Saturday, June 16, 2012

The Lost Code (Book 1 of The Atlanteans)

The Lost Code (Book 1 of The Atlanteans), by Kevin Emerson, is a fun post-apocalyptic, dystopian adventure that advertises itself too cheaply. Since when did The Hunger Games become the new standard for violence in young adult fiction, making anything "tamer" be geared toward a younger audience? That makes it sound like anything other than hardcore is boring, and in my opinion, if it's too boring for young adult, it's probably too boring, period.

Here's the deal. There is some discussion going around on whether or not The Lost Code is for younger teen readers than many other popular young adult novels. For instance, it's being compared to Gone, which is about kids who are of a similar age, but which has, perhaps, heavier thematic content and scarier danger. Supposedly, it's for a younger audience than Gone is. I disagree. They may be for different audiences, but it's misleading to say a book is for a younger audience. That implies that older teens won't enjoy it, which simply isn't true. I can understand if a teen isn't mature enough for some books. In that case, perhaps The Lost Code is better for younger readers than Gone is. However, readers shouldn't automatically infer that it works in the opposite direction: that some readers are too old for a book. If a book is written well, nobody should be too old for it. I'm fast approaching the end of three decades (Sheesh! That makes me sound old!), and I love young adult novels. It's because they are often good stories, and good stories are universal.

I think one reason people are saying this book is for younger readers is because Owen, the main character, does sometimes seem like a younger teen. He's not immature, but the other kids his age around him are pretty immature, making you wonder just how old he might be. I don't believe the book ever gives an exact age. There is a notable difference between the mind of Katniss (Hunger Games) and that of Owen (though Owen and Gone's Sam aren't that far off from each other), so I can see why someone might say The Lost Code is for a younger audience than The Hunger Games.

The issue, though, seems to be more about the book's content than the age of the kids in the book. The Lost Code is not as violent or scary as The Hunger Games or Gone, granted. But advertising it as tamed-down adventure might lose it some readers who might have actually enjoyed it (almost lost me). There is actually a scene as gruesome as some in more hardcore books, although The Lost Code isn't kids pitted against other kids, which adds a certain horror and ups the stakes, perhaps. I don't think a book should be considered only for a younger audience just because it's on the lighter side, and on the other hand, I don't think young readers should always be protected from reading heavier stuff (though that should be determined by parents on a child-by-child basis). It's my belief that the important thing is story, and this story holds its own.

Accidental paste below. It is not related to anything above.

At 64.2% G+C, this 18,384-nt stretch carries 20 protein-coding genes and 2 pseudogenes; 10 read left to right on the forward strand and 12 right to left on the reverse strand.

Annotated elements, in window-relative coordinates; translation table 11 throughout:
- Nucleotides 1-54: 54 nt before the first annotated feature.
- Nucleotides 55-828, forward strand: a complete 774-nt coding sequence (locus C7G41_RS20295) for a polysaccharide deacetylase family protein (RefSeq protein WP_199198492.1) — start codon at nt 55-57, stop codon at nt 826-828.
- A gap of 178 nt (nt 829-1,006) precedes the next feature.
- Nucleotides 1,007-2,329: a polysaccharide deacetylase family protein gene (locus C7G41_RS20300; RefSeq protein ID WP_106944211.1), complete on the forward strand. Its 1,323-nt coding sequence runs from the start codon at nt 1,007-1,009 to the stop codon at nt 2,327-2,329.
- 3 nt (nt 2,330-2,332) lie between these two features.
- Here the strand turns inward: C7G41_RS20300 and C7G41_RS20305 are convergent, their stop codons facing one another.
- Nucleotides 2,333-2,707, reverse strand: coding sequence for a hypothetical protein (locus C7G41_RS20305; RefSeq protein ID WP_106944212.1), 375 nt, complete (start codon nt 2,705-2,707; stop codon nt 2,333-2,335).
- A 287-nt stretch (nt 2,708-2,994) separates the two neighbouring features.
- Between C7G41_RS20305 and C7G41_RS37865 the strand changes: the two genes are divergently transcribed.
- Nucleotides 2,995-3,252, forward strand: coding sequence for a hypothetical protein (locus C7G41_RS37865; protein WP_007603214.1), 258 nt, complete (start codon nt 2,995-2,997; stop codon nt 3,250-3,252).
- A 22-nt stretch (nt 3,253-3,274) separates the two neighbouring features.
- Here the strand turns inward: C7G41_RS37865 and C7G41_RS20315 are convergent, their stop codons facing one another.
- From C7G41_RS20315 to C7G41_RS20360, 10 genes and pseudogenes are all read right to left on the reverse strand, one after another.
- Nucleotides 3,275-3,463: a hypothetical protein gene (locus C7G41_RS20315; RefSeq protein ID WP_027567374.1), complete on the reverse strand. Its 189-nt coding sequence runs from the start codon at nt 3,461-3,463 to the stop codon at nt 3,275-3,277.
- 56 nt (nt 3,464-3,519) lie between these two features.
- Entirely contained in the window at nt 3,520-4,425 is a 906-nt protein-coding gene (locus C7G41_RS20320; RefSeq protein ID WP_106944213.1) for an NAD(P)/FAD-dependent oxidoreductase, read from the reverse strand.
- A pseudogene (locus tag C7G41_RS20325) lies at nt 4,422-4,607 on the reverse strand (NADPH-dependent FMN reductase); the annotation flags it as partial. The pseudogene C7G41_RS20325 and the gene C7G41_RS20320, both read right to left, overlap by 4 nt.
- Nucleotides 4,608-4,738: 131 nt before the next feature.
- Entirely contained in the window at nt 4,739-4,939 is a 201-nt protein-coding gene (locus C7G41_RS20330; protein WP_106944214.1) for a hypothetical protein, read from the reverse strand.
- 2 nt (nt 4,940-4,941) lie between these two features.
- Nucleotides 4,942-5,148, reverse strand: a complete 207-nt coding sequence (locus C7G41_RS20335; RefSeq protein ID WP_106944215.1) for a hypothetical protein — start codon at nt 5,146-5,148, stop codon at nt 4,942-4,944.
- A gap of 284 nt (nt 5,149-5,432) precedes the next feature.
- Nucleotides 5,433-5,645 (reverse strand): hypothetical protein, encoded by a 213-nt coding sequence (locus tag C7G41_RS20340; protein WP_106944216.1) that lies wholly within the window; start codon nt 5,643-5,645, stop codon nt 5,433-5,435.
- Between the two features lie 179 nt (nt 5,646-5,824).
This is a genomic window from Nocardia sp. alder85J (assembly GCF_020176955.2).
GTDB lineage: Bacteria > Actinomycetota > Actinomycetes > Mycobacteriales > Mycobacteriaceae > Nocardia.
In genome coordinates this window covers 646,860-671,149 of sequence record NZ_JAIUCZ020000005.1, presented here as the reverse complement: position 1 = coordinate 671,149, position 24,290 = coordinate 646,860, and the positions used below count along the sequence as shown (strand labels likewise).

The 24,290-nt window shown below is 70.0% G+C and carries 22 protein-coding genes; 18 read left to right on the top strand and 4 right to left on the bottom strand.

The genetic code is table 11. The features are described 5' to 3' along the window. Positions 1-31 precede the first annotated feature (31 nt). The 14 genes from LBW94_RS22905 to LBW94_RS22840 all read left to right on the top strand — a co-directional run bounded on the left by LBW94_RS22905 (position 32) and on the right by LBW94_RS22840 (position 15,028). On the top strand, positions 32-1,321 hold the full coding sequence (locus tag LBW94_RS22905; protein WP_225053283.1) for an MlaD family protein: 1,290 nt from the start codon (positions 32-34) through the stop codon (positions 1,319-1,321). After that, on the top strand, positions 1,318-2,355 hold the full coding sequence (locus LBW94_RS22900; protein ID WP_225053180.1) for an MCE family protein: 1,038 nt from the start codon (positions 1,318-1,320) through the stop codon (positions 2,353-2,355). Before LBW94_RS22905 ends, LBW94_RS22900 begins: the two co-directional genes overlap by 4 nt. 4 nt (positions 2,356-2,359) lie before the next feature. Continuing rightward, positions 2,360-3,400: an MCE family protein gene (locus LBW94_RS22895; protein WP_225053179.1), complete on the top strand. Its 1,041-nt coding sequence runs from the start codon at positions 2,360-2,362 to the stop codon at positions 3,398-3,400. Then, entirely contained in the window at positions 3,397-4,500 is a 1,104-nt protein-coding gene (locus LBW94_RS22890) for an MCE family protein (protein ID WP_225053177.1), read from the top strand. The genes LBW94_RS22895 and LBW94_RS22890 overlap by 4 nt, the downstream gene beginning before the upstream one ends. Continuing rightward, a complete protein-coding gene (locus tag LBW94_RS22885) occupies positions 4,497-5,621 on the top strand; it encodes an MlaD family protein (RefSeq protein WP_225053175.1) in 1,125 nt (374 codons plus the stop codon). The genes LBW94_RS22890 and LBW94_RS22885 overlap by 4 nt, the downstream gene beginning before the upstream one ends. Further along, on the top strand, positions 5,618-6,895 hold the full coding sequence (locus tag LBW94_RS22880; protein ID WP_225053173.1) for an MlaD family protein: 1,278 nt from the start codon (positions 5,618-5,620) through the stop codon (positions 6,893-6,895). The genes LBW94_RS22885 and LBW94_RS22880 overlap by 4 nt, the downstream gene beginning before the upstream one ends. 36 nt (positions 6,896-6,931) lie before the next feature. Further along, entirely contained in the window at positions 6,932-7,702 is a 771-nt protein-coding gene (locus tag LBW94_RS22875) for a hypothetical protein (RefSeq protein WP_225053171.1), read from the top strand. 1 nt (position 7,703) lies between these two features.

In The Lost Code, Owen gets to go from his underground community to summer camp in one of only a few specially designed domes, protecting people from the end-of-the-world conditions and radiation outside. He immediately fails the swim test and drowns; only, he doesn't. His body adapts to his surroundings, and suddenly, he finds himself part of something much bigger than he ever dreamed could come out of summer camp: an ancient secret related to the location of the domes and the very genetic make-up of his DNA. To say the least, things aren't what they seem at Camp Eden.

Evoking summer camp nostalgia, Emerson creates a world desperately trying to pretend everything isn't falling apart. This juxtaposition, along with bits of romance, science fiction, fantasy, and mystery, makes this an intriguing, entertaining read. As the plot develops, it gets more complex, and the end promises more high-stakes danger and adventure to follow in future books. Summer camp seems so mundane for a book about the end of the world, but I think that's why the story is so interesting and strong. It's the familiar juxtaposed against the future, and who doesn't love to speculate about that?

The Lost Code is available this month. Three stars.

Thursday, June 7, 2012

Darker Still

Darker Still, by Leanna Renee Hieber, didn't intrigue me as much as some young adult novels. It's a sort of gothic romance that takes place in Victorian-era New York City. That much was interesting to me. But the story is about a young English Lord, imprisoned in a painting, and the mute girl who attempts to rescue him. I didn't see a lot of action, or even plot, coming out of this scenario. But I kept the advance reader's copy on my shelf (it was released last November), and now that I've read it, I admit that the plot was decent, for being about such a seemingly restrictive subject.